This is two days late. I would offer explanation, but at the moment, I just don’t want to talk about my deviant sewing machine and the many ways it has ruined my life this week.
I’m back with my series on character development, and this time, we’re talking about voice.
I struggle with voice. My novel started out being written, not only in the first person, but from multiple points of view. The problem with it was that I couldn’t get the voices right. It’s now third person omniscient, but voice still becomes an issue when you are dealing with dialogue and thoughts and reactions.
When I write a character, I have to know things about them. Where are they from? What is their profession? What was their childhood like? How educated are they? Even if the audience never knows these things, it’s important for me to know them, because it shapes the character’s voice.
An uneducated, backwoods drunk wouldn’t say “loquacious” and a highly educated socialite would never say she has a “hankerin'” for anything. They just wouldn’t. It doesn’t fit with what is expected of them.
It is so important for voice to match a character. You want this person to jump off the page at your reader, and seamless voice is one of the things needed to accomplish that.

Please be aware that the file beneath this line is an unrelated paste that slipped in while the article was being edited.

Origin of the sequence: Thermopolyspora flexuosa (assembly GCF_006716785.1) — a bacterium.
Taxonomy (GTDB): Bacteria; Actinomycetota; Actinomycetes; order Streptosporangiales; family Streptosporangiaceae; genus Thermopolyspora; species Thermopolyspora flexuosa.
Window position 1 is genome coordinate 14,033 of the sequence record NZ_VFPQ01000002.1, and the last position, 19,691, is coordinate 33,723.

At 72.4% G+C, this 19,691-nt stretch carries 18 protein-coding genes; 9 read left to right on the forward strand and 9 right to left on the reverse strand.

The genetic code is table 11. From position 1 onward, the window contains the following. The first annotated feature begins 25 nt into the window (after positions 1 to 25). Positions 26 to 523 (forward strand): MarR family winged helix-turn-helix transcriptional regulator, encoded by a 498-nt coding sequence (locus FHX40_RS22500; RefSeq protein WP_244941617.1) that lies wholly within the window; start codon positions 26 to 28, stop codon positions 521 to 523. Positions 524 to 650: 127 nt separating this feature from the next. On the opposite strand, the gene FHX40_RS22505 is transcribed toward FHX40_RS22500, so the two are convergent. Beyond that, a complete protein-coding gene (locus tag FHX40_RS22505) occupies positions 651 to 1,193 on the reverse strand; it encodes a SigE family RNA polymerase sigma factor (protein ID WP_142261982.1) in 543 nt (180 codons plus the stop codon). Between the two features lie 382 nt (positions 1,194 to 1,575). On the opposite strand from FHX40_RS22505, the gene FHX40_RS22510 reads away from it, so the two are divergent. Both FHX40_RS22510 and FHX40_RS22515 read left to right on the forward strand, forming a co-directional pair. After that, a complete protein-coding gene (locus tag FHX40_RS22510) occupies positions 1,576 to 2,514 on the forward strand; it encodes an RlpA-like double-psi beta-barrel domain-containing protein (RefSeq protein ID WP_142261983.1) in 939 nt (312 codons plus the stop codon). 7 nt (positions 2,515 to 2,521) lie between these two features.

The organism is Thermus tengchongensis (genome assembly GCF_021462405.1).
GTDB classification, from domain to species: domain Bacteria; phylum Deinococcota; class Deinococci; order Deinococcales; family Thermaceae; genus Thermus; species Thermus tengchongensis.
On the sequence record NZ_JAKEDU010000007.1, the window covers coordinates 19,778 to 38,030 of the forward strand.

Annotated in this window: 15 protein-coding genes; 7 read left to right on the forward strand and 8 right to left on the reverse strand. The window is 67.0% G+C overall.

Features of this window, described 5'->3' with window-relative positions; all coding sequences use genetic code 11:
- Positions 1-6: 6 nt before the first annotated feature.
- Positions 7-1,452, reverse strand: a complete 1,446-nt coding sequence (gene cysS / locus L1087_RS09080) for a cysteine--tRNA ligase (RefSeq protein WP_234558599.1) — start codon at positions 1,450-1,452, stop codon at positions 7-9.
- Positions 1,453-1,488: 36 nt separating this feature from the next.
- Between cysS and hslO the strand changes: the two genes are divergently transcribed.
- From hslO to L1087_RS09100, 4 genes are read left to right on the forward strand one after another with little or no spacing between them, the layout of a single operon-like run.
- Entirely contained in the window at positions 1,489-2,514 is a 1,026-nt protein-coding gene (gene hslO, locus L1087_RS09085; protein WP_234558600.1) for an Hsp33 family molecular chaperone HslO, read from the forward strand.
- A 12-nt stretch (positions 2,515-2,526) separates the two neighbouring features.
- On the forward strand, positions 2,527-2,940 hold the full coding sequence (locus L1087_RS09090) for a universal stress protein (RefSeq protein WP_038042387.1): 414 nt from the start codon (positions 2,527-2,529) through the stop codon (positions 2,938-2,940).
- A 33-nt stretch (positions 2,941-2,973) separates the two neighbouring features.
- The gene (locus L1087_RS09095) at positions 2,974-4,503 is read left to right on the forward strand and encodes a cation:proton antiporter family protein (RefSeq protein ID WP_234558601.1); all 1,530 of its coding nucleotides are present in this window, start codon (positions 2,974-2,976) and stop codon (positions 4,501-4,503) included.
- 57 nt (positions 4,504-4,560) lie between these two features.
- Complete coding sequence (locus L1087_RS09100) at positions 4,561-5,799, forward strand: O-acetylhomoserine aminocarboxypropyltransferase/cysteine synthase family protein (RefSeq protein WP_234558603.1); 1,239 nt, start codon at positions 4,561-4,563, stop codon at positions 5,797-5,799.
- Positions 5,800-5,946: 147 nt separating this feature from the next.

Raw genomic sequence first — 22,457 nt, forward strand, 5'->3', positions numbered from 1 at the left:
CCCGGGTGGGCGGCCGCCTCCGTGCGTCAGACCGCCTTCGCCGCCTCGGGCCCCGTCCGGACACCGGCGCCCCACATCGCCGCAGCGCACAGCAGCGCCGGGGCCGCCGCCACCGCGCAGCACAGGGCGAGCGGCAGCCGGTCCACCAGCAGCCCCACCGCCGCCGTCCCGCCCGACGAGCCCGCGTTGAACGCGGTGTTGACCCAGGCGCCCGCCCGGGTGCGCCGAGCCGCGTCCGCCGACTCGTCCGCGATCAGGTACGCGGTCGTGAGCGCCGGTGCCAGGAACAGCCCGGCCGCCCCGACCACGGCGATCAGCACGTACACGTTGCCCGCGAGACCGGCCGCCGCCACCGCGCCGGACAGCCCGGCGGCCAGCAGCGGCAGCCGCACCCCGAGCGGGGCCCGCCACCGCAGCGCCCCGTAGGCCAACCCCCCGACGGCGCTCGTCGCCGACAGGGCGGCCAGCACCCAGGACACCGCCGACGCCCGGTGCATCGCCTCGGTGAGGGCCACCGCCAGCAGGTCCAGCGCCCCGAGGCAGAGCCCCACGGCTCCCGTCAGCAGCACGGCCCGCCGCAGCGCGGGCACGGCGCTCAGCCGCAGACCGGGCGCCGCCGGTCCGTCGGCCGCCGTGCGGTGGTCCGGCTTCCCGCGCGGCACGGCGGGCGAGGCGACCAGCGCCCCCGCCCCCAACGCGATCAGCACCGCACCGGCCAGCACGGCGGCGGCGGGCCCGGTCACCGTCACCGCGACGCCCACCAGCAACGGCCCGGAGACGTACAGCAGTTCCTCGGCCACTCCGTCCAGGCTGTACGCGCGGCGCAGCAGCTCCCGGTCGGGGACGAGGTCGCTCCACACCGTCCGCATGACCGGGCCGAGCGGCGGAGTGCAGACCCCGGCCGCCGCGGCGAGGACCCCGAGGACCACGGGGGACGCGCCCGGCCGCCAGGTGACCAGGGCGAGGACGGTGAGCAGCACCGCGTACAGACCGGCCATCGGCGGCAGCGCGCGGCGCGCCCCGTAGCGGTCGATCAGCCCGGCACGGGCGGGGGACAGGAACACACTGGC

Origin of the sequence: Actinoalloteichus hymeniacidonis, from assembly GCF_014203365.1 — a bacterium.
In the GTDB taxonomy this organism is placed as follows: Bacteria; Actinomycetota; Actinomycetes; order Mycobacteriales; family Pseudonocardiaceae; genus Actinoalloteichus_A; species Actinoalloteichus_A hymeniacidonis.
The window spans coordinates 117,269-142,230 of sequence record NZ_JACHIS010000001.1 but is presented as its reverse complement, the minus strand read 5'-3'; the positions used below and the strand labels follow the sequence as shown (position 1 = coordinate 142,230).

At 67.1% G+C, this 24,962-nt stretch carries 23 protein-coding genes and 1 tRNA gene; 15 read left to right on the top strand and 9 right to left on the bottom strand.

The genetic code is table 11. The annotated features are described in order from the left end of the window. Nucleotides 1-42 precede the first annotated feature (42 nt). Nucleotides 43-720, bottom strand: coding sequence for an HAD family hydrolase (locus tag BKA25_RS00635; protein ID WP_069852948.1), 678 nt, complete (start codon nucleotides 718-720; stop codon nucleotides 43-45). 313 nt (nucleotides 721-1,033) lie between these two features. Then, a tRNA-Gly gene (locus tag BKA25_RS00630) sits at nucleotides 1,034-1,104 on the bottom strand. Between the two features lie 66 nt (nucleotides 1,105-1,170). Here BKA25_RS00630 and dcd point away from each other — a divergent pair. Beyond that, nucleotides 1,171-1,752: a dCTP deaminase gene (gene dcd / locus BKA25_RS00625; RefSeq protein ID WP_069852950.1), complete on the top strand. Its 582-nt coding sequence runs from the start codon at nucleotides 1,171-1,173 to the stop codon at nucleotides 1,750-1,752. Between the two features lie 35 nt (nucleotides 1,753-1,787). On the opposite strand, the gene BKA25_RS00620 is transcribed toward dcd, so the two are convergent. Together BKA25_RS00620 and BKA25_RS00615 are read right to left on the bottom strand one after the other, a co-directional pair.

This does not mean that characters must be predictable and boring. A character who is uneducated may also be a deep thinker. So perhaps big words are not his jam, but the occasional profound thought, spoken with the right amount of colloquialisms, is. In that same way, a character that is highly logical and calm may have one superstition that makes an appearance every now and again and throws him into a tizzy. These things are alright, so long as their existence is established and not simply thrown at the reader once and then never spoken of again.
So find your character a voice. Fit it with his personality. Keep him consistent. But not boring.